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Israel’s primary goal: Expose Iran’s true colors

As the U.S. appears poised to re-enter nuclear talks with the regime in Tehran, Israel has a vested interest in proving Iran is behind the New Delhi bombing.

New Delhi, India. Credit: Wikipedia.
New Delhi, India. Credit: Wikipedia.
Yoav Limor
Yoav Limor
Yoav Limor is a veteran Israeli journalist and columnist for Israel Hayom.

Defense officials in Israel believe Iran is behind Friday’s bombing near the Israeli Embassy in New Delhi. The working assumption is that the attack was carried out by contractors as revenge for the assassination of Mohsen Fakhrizadeh, head of the Iranian military nuclear program, near Tehran on Nov. 27.

Israeli and Indian officials are treating the incident as a terrorist attack despite its exceedingly amateurish nature. The explosive device was placed relatively far from the embassy and exploded on Friday at 5 p.m.—after Shabbat had already begun and after most of the embassy staff had already left (aside from those on special weekend duty).

Assuming it was a terrorist attack, these factors indicate the low level of the perpetrators’ expertise; the first step in any operation of this sort is to gather intelligence about the target. On regular weekdays, embassy employees indeed leave work at around 5 p.m., but not on Fridays. That the attackers did not have this basic information testifies to their lack of professionalism. Even the bomb itself was improvised and appears to have been hastily made and detonated.

Iran’s impressive operational capabilities across the globe are overseen by the Islamic Revolutionary Guard Corps, via the clandestine Quds Force, whose previous commander, Qassem Soleimani, was assassinated in a U.S. airstrike in Baghdad last year. In the early part of the previous decade, Soleimani spearheaded a globe-spanning Iranian effort to avenge a series of assassinations of Iranian nuclear scientists, which were attributed to the Israeli Mossad.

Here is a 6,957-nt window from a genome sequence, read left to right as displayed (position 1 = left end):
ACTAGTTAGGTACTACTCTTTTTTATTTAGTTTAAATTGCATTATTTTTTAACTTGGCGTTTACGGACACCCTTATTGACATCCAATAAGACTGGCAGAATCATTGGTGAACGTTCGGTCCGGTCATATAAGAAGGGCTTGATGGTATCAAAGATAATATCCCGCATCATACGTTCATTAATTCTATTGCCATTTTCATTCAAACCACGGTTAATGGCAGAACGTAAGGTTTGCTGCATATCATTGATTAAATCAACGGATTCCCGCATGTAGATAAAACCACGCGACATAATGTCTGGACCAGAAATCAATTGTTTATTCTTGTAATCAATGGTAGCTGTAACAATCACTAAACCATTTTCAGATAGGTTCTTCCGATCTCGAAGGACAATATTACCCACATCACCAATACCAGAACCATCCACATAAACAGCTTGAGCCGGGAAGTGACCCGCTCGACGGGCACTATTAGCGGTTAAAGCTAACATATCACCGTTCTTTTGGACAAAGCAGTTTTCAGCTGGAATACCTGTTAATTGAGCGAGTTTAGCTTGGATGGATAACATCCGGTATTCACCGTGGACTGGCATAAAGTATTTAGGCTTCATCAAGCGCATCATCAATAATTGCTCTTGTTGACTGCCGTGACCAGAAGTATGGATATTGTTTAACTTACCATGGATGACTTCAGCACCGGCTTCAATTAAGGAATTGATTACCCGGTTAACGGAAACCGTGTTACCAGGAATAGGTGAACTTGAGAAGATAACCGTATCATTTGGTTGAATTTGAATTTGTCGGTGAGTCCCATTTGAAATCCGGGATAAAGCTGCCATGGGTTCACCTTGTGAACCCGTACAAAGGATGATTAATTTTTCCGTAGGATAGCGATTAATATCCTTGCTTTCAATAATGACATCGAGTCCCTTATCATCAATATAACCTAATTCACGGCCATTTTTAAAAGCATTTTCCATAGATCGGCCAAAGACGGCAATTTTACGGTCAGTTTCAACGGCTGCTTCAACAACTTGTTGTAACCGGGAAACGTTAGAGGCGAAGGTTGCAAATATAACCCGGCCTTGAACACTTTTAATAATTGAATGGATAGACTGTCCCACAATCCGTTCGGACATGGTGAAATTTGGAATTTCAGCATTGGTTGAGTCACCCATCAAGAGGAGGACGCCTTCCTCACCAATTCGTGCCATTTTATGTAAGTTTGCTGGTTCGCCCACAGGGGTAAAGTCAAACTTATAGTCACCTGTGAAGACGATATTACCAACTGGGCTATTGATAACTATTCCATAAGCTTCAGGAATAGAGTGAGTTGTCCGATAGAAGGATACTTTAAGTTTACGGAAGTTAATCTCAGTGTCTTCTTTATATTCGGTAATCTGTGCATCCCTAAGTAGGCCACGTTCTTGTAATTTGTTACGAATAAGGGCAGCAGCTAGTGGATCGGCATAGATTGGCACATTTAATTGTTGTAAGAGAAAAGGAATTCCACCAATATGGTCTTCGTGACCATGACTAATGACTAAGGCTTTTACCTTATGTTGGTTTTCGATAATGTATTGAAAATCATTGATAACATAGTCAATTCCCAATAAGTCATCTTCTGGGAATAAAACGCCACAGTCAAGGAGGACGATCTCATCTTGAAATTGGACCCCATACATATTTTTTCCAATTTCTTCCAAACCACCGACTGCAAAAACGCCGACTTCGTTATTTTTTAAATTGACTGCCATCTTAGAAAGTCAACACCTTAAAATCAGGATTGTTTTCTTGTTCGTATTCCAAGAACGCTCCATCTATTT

Attacks were foiled in Azerbaijan, Uzbekistan, Georgia and Thailand, where Iranian agents, who had built bombs in their home labs, were arrested. They were apprehended 24 hours after the wife of the Israeli Defense Ministry’s attache to India was wounded in a bomb blast near the Israeli Embassy in New Delhi. Several months later, the Iranians were able to carry out a lethal attack in Burgas, Bulgaria, which left six Israeli tourists dead.

It was Hezbollah, Iran’s most capable and dangerous protege, that orchestrated the terrorist attack in Bulgaria. Meanwhile, an unknown group calling itself “Jaish-ul-Hind” claimed responsibility for Friday’s attack. Now this group is the focus of the joint investigation launched by Israel and India. The Indians have already vowed to keep Israel in the loop, and from past experience, we can assume that Israeli defense officials have already departed for India to aid the investigation.

Israel has a vested interest in proving that Iran is connected to the attack. It is a dramatic event at a dramatic point in time, as the United States appears poised to re-enter nuclear talks with the regime in Tehran. Israeli officials believe a return to the original deal signed in 2015 would be a “disaster,” and fresh information about Iranian involvement in a terrorist attack could help Israel persuade the new administration to adopt a more aggressive approach to Iran.

The Iranian logic—assuming Tehran is indeed responsible for the bombing—is less obvious. Although the mood in Iran is tempestuous following the series of assassinations and attacks attributed to Israel, pursuing revenge at this juncture seems like a very dangerous risk from their perspective.

Unlike the past, and due to the years of terrorist attacks carried out by the Islamic State group, the world these days has zero tolerance for terror. While a high-profile terrorist attack with mass casualties would send shock waves across the globe and score the regime points at home for rehabilitating Iran’s eroded pride, it would likely harm them strategically.

In the past, the Iranians have miscalculated in this regard. It’s possible that someone in Tehran assumed it would be possible to evade direct blame by using a seemingly anonymous group to do its bidding. This will be the focus of the investigation now: to determine who perpetrated the attack itself, and subsequently, who sent them. For Israel, this piece of the puzzle is of utmost importance and justifies the considerable investment of resources in an effort (which might not succeed) to expose the Iranian regime.

Yoav Limor is a veteran Israeli journalist and columnist for Israel Hayom.

This article first appeared in Israel Hayom.

The opinions and facts presented in this article are those of the author, and neither JNS nor its partners assume any responsibility for them.
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